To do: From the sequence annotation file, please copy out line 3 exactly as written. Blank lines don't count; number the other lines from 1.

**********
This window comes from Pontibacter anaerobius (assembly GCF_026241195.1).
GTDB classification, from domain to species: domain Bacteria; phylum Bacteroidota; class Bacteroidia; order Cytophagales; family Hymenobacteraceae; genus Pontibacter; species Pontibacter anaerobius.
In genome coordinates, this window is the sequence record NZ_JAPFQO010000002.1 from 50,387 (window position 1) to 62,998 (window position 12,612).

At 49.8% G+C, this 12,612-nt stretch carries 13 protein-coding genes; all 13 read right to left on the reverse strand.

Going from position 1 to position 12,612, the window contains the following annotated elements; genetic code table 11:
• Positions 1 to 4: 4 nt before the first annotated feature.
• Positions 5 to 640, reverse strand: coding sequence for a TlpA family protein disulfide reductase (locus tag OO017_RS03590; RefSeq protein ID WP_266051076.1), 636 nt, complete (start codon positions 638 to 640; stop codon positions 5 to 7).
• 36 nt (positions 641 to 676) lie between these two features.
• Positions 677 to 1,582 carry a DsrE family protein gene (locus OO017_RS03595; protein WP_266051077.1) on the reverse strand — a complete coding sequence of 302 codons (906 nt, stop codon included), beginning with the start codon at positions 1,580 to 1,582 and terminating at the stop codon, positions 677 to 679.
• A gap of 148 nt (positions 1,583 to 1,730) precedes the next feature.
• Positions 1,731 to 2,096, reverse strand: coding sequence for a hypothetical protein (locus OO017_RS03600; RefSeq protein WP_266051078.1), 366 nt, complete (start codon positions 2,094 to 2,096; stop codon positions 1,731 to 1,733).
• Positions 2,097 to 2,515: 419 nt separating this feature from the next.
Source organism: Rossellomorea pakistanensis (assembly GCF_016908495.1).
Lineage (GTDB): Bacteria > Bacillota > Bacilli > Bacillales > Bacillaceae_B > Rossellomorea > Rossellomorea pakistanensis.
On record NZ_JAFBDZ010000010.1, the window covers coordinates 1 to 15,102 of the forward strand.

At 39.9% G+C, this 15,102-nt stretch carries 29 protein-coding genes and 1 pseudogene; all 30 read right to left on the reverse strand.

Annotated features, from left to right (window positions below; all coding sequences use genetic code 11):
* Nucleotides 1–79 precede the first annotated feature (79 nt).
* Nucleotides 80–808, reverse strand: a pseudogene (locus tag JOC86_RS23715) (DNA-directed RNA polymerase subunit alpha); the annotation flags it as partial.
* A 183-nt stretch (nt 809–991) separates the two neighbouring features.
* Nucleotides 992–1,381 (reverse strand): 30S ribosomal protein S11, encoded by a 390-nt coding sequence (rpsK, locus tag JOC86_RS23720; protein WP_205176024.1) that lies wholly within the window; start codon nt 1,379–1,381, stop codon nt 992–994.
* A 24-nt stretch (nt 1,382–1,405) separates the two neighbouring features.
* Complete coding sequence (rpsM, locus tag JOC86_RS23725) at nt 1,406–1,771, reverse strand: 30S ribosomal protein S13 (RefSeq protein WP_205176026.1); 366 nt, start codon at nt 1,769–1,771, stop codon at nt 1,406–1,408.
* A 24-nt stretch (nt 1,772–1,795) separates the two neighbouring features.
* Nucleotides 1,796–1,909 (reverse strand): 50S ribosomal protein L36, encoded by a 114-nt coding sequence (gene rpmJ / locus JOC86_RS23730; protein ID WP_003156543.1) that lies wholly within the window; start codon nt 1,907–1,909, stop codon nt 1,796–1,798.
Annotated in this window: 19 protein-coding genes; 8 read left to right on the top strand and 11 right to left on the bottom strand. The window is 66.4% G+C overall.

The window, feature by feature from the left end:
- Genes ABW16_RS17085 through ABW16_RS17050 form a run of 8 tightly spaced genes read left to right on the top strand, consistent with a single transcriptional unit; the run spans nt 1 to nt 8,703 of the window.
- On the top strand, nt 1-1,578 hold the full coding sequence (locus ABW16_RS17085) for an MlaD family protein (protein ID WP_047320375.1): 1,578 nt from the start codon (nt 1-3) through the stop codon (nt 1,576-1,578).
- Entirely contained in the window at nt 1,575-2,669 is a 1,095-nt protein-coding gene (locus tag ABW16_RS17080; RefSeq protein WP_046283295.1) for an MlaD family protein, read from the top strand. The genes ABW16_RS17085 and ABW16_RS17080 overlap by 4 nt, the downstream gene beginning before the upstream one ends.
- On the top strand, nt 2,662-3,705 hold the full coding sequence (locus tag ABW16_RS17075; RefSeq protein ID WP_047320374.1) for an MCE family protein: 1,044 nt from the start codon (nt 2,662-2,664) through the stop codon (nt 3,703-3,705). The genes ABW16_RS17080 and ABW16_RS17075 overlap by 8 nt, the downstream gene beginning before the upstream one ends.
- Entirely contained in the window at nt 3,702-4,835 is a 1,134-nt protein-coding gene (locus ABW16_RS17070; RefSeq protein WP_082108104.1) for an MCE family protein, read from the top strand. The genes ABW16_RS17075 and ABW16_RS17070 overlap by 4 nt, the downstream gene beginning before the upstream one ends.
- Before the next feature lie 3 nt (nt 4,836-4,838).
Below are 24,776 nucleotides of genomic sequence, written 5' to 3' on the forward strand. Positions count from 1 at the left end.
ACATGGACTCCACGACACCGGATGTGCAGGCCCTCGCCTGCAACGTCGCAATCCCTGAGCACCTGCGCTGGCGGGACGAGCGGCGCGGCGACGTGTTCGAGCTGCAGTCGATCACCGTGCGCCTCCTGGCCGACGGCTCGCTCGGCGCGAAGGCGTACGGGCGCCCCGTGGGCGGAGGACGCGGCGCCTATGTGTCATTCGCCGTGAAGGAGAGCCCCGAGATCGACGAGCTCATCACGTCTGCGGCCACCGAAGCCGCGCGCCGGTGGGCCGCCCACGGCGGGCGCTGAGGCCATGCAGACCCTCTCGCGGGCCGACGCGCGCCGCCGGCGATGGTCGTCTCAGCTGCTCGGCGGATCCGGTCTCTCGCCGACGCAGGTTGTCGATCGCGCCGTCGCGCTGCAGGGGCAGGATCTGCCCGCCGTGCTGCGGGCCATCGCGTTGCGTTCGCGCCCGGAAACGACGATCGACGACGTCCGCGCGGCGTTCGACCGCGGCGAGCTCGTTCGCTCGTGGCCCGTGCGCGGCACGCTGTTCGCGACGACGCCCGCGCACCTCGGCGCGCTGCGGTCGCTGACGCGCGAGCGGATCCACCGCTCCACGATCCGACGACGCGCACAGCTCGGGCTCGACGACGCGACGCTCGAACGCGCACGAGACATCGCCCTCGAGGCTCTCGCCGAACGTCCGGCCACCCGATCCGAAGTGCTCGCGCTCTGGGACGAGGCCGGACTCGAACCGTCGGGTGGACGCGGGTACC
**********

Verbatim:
In genome coordinates, this window is the sequence record NZ_JAPFQO010000002.1 from 50,387 (window position 1) to 62,998 (window position 12,612).